It's always a bit uncomfortable for a Finnish person to claim they have succeeded in something, but luckily this is something that multiple teams make easier – I can just compliment our partners!
In the project, we were responsible for designing the service and its UX & UI, as well as partaking in qualitative research. The other operators were Digitalist, which was in charge of quantitative research and building a large tester pool, and Aste, managing the technological solutions. And last but not least, we had professionals from the client's side: editors from Suomen Kuvalehti and operational people from the publishing house Otavamedia. And to add to the challenge, the project took place during Covid times – everything had to be done remotely.
It's always a bit uncomfortable for a Finnish person to claim they have succeeded in something, but luckily this is something that multiple teams make easier – I can just compliment our partners! They excelled in all things mentioned previously: taking care of the communication channels and meetings, and sharing knowledge and skills in a nice and respectful atmosphere. This resulted in the project being completed on schedule and meeting its goals. Moreover, at each stage we held on to the philosophy of putting the client first, always making decisions based on what would be most beneficial for them.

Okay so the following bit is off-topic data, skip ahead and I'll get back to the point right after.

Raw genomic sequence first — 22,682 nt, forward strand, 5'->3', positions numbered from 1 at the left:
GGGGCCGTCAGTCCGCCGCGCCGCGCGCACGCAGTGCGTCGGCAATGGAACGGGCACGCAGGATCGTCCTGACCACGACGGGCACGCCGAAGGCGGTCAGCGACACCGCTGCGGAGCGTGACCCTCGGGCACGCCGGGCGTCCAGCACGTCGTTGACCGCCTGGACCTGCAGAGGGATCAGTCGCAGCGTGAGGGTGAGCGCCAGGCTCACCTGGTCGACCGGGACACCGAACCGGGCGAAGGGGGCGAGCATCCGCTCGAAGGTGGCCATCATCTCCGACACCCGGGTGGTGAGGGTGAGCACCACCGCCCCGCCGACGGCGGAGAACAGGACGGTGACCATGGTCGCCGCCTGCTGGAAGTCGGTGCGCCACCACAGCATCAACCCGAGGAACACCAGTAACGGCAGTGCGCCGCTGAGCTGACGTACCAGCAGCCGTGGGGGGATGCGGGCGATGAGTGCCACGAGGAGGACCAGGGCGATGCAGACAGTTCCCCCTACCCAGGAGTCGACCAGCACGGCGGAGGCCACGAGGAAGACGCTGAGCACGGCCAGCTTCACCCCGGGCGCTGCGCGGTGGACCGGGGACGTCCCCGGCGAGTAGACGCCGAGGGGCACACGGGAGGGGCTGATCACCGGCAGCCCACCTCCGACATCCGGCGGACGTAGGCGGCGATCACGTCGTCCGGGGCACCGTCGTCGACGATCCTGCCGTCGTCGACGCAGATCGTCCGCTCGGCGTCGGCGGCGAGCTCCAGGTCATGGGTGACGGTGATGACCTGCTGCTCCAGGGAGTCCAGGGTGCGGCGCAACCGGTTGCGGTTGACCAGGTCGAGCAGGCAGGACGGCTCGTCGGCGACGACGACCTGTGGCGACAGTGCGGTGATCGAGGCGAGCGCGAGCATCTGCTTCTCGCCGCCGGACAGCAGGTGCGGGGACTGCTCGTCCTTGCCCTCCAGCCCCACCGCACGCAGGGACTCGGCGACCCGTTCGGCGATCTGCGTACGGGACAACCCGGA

This kind of project (especially in full remote working mode!) demands a lot from everyone, making the client's role essential. Here are some things that Otavamedia and Suomen Kuvalehti did right:
• There was a clear Product Owner who worked in the team and was able to make decisions or direct them to the right people quickly.
• The internal team had different skills and clear responsibilities. This way, everyone didn't have to take part in each and every phase of the project. Rather, their expertise was used effectively.
• The client took part in and enabled low-threshold communication. If a task seemed to not be the best use of our time, it was easy to bring it up and save the hours for more productive work.
• They delivered things as promised (Editors are great with deadlines!).
• They were proactive and took part in workshops. For example, as we were working with the content hierarchy, it was helpful to have the actual editors there with us.
• Even with a fair amount of challenging consultant work, the project was free of micro-managing. For this to be the case in projects with multiple teams, a high amount of trust needs to be established so that everyone can focus on what's important.
With careful planning, adept project management and a philosophy of close cooperation, multiple teams can create even more meaningful and valuable results than a single one could. I hope to get to participate in more projects like this in the future and hope this blog post has offered you some pointers for any similar journeys you might have in your professional life. The bigger the number of cooks, the more it matters that they all have a similar soup in mind and are aware if someone else has already added the salt.